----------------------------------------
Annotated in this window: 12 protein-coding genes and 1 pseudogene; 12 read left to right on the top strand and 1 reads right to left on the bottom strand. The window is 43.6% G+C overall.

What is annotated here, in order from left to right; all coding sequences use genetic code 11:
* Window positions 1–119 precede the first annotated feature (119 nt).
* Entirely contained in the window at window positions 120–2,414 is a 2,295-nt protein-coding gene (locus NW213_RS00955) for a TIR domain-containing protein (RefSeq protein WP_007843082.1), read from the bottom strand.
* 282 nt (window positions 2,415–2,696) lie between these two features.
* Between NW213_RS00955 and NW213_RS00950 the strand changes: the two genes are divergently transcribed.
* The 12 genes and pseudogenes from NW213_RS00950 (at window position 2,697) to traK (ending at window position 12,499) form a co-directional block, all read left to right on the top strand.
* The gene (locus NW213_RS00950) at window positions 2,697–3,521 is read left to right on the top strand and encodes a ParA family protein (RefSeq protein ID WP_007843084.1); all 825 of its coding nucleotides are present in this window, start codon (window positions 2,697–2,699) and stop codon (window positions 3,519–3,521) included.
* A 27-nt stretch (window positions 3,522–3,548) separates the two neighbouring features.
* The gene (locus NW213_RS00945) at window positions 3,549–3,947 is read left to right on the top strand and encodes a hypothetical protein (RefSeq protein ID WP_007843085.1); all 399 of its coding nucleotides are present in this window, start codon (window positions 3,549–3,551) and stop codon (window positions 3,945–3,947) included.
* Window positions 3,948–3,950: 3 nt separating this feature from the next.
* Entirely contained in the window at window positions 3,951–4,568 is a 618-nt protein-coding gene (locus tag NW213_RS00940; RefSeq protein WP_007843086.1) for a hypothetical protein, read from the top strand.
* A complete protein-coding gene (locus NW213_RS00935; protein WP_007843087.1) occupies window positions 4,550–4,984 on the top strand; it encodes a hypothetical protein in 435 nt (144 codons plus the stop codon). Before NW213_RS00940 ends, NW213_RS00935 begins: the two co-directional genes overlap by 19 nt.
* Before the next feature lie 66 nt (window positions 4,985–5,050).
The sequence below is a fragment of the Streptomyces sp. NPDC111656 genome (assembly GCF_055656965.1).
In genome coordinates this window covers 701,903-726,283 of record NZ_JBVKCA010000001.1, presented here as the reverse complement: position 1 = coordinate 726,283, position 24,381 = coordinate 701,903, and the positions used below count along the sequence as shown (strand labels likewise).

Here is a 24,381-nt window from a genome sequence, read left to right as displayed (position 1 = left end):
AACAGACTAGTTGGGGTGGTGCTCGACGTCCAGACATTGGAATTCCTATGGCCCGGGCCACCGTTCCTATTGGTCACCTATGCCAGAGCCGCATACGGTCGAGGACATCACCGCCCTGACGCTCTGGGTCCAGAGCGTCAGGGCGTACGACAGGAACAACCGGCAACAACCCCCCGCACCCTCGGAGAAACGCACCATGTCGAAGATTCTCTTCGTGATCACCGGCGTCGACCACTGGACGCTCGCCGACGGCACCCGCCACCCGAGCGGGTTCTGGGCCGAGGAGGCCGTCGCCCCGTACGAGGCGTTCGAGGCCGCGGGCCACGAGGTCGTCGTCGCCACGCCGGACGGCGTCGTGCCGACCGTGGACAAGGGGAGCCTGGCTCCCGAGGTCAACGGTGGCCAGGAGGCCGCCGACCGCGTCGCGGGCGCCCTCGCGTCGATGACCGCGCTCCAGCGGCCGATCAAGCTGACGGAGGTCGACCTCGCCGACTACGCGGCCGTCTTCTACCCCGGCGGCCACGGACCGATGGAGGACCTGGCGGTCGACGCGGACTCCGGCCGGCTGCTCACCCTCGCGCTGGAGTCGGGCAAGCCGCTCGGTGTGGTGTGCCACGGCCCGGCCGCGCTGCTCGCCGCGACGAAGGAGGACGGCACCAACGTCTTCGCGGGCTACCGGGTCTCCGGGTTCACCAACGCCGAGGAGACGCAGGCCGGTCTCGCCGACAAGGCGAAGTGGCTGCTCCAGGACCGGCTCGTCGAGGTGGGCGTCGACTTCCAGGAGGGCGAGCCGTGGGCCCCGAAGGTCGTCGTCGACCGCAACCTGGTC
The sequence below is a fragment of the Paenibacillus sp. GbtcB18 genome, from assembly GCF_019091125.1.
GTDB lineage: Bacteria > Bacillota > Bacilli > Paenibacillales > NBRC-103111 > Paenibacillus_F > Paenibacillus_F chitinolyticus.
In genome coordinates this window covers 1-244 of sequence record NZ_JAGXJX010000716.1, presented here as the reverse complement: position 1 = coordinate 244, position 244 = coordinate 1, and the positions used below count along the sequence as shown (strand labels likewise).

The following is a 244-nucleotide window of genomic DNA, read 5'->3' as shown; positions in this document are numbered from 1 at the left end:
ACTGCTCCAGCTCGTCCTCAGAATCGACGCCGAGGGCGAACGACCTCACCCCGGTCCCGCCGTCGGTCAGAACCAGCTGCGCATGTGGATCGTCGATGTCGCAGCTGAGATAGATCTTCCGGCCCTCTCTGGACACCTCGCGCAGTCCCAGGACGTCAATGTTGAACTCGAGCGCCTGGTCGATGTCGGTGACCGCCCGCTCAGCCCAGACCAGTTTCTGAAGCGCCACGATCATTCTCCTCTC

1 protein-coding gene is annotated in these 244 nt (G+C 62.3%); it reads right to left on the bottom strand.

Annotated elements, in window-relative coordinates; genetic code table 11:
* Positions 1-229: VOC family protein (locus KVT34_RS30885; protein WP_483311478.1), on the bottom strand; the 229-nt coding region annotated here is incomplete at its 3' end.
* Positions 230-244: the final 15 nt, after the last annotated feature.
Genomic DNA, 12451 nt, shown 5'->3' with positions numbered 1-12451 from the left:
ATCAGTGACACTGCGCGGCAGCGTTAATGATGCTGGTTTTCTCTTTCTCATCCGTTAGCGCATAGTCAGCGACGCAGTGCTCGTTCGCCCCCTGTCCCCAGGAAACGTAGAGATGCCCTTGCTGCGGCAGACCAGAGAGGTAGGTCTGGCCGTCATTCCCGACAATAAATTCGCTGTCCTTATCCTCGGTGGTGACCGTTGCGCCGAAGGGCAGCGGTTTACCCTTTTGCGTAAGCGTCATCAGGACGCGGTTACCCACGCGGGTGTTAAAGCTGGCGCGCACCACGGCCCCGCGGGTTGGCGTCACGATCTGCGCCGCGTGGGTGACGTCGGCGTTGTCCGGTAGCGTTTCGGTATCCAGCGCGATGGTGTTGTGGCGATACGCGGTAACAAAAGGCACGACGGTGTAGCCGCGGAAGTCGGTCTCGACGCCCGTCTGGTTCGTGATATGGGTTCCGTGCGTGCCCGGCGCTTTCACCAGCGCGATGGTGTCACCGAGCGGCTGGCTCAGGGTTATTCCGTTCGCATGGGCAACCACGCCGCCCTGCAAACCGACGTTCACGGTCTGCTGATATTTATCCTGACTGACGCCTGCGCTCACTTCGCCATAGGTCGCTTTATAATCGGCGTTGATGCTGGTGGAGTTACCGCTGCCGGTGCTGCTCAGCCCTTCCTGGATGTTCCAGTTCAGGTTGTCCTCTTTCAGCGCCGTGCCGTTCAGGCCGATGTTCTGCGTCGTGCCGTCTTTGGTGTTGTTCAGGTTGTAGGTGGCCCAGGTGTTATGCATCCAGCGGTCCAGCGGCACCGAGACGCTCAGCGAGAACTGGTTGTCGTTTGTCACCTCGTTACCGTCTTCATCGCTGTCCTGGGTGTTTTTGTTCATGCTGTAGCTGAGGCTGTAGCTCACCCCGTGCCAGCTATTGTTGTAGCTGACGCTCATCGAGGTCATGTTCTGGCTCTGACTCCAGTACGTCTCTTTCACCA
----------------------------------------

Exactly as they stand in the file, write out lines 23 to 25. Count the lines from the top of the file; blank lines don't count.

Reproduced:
ACTGCTCCAGCTCGTCCTCAGAATCGACGCCGAGGGCGAACGACCTCACCCCGGTCCCGCCGTCGGTCAGAACCAGCTGCGCATGTGGATCGTCGATGTCGCAGCTGAGATAGATCTTCCGGCCCTCTCTGGACACCTCGCGCAGTCCCAGGACGTCAATGTTGAACTCGAGCGCCTGGTCGATGTCGGTGACCGCCCGCTCAGCCCAGACCAGTTTCTGAAGCGCCACGATCATTCTCCTCTC

1 protein-coding gene is annotated in these 244 nt (G+C 62.3%); it reads right to left on the bottom strand.

Annotated elements, in window-relative coordinates; genetic code table 11: